Spermatotoxicity associated with acute and cubchronic ethoxyethanol treatment.
Zenick-H; Oudiz-D; Niewenhuis-RJ
Environ Health Perspect 1984 Aug; 57:225-231
A study was conducted in rats (male and female Long-Evans-hooded- rats) on the effects of ethoxyethanol (110805) (EE) on sperm counts, shape, and motility. Initially, the baseline ejaculates in female genital tracts were evaluated. Two days after baseline evaluation, intubation for 5 consecutive days, and at the end of this period the animals were mated. Four, 7, 10, and 14 weeks after cessation of the treatment, the sperm obtained from ejaculates was evaluated. All animals were sacrificed at week 16. Although EE treatment did not change the copulatory behavior of the rats, it caused a significant decline in the sperm counts in all groups. By 7 weeks, animals in the two highest dose groups were unable to produce sperm, but some degree of recovery was evident 10 weeks after EE exposure. The proportion of abnormally shaped sperm increased significantly at 7 weeks after exposure. Some testicular lesions were noted histologically, and pachytene spermatocytes were seen to be the most sensitive germ cell population. In a modification of the study, animals were treated 5 days a week for 6 weeks, and their sperm samples were evaluated weekly. Except for the appearance of signs of systemic toxicity, the results were similar to those of the first study. The authors conclude that this study demonstrates the significant toxic effect of EE on the testes and the potential for recovery from this toxic insult.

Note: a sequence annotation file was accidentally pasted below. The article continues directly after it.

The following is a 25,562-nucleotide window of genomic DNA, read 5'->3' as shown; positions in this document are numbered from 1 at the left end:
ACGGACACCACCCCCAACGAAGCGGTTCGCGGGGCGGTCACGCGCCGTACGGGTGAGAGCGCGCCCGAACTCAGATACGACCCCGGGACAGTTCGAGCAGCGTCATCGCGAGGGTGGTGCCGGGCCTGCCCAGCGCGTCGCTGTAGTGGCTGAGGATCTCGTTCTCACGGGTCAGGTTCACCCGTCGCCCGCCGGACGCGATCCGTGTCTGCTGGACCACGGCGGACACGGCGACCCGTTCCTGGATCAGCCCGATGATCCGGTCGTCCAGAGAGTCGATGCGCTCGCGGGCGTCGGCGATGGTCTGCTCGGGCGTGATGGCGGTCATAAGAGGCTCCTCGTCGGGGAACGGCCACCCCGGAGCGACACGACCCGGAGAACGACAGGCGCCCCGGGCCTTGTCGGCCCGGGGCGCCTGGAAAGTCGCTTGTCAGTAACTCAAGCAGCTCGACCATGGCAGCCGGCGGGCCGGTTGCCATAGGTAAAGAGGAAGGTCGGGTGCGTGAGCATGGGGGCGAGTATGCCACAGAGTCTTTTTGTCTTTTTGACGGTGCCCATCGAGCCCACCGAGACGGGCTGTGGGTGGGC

NIOSH-Publication; NIOSH-Grant; Reproductive-system-disorders; Fertility; Reproductive-effects; Spermatogenesis; Spermatozoa; Glycols; Ethers; Cytopathology; Toxic-effects
Environmental Health University of Cincinnati 3223 Eden Avenue Cincinnati, Ohio 45267
Environmental Health Perspectives
University of Cincinnati, Cincinnati, Ohio